The barracks were originally built on the instructions of Governor Lachlan Macquarie who, during his visit to Van Diemen's Land in 1811, became concerned about the inadequate facilities for the military in Hobart. Over the next decade (it seems that Macquarie's enthusiasm wasn't matched by the local authorities) the Barracks were built with the foundation stone being laid in 1814 and troops occupying some of the buildings by 1818.
Any tour of the barracks should include the Guard House (1838), the Hospital (1818), the Military Gaol (1846), the Officers Quarters (1814) and the Old Drill Hall (1824). It is possible to visit the Barracks from Monday to Friday between 8.00 am - 10.00 pm however, at this time, many of the buildings are not open to the public. A free guided tour is held every Tuesday at 11.00 am.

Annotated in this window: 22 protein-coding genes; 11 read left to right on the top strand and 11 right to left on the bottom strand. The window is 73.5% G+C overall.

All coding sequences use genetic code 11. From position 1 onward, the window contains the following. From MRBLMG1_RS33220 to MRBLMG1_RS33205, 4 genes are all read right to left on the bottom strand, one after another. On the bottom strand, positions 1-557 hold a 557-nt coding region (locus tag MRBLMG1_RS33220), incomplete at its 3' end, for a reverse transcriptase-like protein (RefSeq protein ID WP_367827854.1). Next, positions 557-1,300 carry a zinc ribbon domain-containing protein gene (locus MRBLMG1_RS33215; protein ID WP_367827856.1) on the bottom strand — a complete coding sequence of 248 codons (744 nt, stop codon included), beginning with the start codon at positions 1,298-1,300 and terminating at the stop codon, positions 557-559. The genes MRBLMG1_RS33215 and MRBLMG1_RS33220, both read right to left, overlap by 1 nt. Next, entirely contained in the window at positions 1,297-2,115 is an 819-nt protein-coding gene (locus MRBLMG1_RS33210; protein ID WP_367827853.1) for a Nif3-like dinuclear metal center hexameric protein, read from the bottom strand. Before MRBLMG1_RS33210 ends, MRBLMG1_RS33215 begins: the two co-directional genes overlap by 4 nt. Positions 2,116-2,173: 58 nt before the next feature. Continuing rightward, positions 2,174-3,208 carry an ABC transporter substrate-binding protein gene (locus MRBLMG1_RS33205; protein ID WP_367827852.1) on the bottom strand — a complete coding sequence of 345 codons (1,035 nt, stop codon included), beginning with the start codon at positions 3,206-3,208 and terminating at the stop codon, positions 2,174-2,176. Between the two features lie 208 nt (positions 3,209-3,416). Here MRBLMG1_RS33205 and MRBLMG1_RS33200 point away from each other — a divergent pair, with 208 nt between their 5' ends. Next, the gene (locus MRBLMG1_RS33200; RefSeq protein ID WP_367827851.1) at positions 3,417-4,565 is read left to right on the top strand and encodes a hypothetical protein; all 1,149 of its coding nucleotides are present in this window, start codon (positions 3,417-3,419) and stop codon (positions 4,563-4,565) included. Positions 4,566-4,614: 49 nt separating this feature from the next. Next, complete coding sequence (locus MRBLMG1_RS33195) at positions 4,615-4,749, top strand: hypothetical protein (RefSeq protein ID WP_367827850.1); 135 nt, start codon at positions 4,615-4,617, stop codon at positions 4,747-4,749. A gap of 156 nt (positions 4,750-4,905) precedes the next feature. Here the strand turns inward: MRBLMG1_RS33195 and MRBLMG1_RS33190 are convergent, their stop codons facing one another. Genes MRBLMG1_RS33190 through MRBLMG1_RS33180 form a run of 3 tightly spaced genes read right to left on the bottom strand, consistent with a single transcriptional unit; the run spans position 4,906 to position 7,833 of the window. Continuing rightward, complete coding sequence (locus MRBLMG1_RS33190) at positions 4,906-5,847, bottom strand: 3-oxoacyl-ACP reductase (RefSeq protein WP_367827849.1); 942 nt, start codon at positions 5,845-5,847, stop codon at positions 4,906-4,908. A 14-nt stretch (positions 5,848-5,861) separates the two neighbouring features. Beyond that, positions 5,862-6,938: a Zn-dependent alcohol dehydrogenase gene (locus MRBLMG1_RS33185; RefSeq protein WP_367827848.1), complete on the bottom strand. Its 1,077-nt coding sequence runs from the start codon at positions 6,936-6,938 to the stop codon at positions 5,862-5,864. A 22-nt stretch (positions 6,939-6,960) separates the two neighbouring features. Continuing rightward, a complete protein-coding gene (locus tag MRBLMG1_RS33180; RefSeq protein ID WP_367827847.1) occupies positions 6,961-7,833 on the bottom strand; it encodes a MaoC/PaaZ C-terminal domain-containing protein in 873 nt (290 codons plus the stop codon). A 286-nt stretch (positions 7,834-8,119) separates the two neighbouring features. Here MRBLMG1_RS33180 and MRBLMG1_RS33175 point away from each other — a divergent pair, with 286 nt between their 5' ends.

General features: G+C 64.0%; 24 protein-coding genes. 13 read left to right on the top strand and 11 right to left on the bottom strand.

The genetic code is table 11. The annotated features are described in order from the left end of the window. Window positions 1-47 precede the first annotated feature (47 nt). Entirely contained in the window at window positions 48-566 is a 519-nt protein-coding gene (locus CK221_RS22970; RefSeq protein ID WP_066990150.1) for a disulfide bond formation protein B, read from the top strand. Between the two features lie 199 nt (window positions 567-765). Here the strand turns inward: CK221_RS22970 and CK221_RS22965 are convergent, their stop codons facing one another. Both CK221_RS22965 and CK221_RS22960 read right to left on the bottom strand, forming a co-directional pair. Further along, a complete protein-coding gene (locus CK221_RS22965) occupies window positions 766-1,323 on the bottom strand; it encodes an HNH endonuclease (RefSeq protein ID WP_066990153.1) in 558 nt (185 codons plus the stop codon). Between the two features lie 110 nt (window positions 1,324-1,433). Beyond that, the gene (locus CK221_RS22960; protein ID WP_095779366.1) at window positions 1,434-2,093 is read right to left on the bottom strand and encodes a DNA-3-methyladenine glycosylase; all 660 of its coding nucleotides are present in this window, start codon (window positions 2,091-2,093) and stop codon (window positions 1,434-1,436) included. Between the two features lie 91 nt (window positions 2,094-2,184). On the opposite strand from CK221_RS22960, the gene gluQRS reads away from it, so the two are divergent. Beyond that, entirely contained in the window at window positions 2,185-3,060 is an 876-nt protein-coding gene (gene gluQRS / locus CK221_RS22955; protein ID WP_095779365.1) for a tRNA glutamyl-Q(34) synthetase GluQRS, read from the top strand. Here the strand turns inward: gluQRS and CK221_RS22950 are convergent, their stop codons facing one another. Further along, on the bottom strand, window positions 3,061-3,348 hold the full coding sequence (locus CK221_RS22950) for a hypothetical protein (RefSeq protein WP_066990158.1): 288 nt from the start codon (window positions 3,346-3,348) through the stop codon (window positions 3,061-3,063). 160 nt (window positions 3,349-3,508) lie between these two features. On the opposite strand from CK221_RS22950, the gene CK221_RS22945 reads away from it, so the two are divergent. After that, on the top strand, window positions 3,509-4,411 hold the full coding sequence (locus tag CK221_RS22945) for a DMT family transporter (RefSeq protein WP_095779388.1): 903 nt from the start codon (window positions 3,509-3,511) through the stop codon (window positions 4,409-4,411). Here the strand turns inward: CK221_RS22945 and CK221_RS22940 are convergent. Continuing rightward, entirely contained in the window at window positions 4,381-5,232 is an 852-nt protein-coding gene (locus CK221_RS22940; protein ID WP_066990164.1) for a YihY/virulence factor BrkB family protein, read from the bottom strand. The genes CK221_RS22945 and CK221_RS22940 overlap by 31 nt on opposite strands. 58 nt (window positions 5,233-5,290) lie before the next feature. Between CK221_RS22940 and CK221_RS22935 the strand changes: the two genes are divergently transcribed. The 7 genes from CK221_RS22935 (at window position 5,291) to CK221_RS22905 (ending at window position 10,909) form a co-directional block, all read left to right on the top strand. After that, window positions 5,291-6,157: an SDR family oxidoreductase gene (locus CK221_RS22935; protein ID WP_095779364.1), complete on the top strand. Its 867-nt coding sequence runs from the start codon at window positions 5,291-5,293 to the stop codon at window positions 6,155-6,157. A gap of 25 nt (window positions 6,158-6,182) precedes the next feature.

Towering over the city is Mount Wellington which is 1270 m high. Often mistaken for a dormant volcano it is in fact an igneous intrusion known to geologists as a sill. The dolerite rock which makes the mountain was emplaced in a molten state (known as 'magma') about 175 million years ago but it never reached the Earth's surface at the time of its emplacement and so could not form a volcano. What happened was that once the molten magma reached a certain level during its upward movement through the Earth's crust, it spread out laterally in a sheet-like form, bodily lifting the horizontal sedimentary strata which still lay above it, and them cooling slowly to form the present rock. This type of 'igneous intrusion' is called a 'sill', and the vertical columns which characterise the present Tasmanian dolerite landforms formed as a result of contraction during the cooling. In the case of Mt Wellington and many other Tasmanian peaks, the sedimentary strata which originally overlaid the dolerite have since been removed by erosion.